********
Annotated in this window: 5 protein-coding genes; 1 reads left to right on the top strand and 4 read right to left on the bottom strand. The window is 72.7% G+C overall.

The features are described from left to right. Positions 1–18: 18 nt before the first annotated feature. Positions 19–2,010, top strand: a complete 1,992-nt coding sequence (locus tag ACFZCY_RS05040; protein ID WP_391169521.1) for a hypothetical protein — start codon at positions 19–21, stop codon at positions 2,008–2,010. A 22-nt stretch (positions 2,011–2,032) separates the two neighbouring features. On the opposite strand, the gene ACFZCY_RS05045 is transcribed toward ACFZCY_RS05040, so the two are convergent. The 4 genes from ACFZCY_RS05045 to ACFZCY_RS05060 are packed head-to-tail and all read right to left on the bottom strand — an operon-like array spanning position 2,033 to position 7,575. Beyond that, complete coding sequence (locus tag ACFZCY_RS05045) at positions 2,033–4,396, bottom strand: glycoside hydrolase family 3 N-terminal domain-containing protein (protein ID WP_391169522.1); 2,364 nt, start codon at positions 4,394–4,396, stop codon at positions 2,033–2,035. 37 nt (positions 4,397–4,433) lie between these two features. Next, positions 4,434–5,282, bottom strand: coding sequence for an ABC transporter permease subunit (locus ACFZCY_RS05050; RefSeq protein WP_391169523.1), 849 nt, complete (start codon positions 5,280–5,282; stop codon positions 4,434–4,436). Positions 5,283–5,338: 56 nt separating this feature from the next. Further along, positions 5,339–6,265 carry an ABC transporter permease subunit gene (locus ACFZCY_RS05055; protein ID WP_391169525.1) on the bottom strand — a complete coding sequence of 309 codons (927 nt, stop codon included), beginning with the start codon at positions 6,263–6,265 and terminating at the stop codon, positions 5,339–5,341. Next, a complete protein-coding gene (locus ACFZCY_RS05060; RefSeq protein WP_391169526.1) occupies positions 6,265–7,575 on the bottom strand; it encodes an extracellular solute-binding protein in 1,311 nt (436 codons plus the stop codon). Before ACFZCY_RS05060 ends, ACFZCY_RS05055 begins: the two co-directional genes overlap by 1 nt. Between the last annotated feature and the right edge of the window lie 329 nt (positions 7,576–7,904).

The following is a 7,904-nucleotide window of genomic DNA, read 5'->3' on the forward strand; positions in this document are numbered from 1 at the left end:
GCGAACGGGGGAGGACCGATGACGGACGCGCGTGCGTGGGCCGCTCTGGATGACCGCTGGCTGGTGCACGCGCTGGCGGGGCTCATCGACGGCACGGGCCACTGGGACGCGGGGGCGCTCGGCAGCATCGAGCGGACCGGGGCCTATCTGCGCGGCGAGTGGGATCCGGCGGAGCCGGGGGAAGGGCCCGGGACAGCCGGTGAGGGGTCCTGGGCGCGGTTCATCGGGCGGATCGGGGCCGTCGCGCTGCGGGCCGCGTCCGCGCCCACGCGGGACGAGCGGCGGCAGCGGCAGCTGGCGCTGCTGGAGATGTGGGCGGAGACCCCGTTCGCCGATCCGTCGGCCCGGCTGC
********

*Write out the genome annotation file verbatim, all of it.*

Annotated in this window: 5 protein-coding genes; 1 reads left to right on the top strand and 4 read right to left on the bottom strand. The window is 72.7% G+C overall.

The features are described from left to right. Positions 1–18: 18 nt before the first annotated feature. Positions 19–2,010, top strand: a complete 1,992-nt coding sequence (locus tag ACFZCY_RS05040; protein ID WP_391169521.1) for a hypothetical protein — start codon at positions 19–21, stop codon at positions 2,008–2,010. A 22-nt stretch (positions 2,011–2,032) separates the two neighbouring features. On the opposite strand, the gene ACFZCY_RS05045 is transcribed toward ACFZCY_RS05040, so the two are convergent. The 4 genes from ACFZCY_RS05045 to ACFZCY_RS05060 are packed head-to-tail and all read right to left on the bottom strand — an operon-like array spanning position 2,033 to position 7,575. Beyond that, complete coding sequence (locus tag ACFZCY_RS05045) at positions 2,033–4,396, bottom strand: glycoside hydrolase family 3 N-terminal domain-containing protein (protein ID WP_391169522.1); 2,364 nt, start codon at positions 4,394–4,396, stop codon at positions 2,033–2,035. 37 nt (positions 4,397–4,433) lie between these two features. Next, positions 4,434–5,282, bottom strand: coding sequence for an ABC transporter permease subunit (locus ACFZCY_RS05050; RefSeq protein WP_391169523.1), 849 nt, complete (start codon positions 5,280–5,282; stop codon positions 4,434–4,436). Positions 5,283–5,338: 56 nt separating this feature from the next. Further along, positions 5,339–6,265 carry an ABC transporter permease subunit gene (locus ACFZCY_RS05055; protein ID WP_391169525.1) on the bottom strand — a complete coding sequence of 309 codons (927 nt, stop codon included), beginning with the start codon at positions 6,263–6,265 and terminating at the stop codon, positions 5,339–5,341. Next, a complete protein-coding gene (locus ACFZCY_RS05060; RefSeq protein WP_391169526.1) occupies positions 6,265–7,575 on the bottom strand; it encodes an extracellular solute-binding protein in 1,311 nt (436 codons plus the stop codon). Before ACFZCY_RS05060 ends, ACFZCY_RS05055 begins: the two co-directional genes overlap by 1 nt. Between the last annotated feature and the right edge of the window lie 329 nt (positions 7,576–7,904).

The following is a 7,904-nucleotide window of genomic DNA, read 5'->3' on the forward strand; positions in this document are numbered from 1 at the left end:
GCGAACGGGGGAGGACCGATGACGGACGCGCGTGCGTGGGCCGCTCTGGATGACCGCTGGCTGGTGCACGCGCTGGCGGGGCTCATCGACGGCACGGGCCACTGGGACGCGGGGGCGCTCGGCAGCATCGAGCGGACCGGGGCCTATCTGCGCGGCGAGTGGGATCCGGCGGAGCCGGGGGAAGGGCCCGGGACAGCCGGTGAGGGGTCCTGGGCGCGGTTCATCGGGCGGATCGGGGCCGTCGCGCTGCGGGCCGCGTCCGCGCCCACGCGGGACGAGCGGCGGCAGCGGCAGCTGGCGCTGCTGGAGATGTGGGCGGAGACCCCGTTCGCCGATCCGTCGGCCCGGCTGC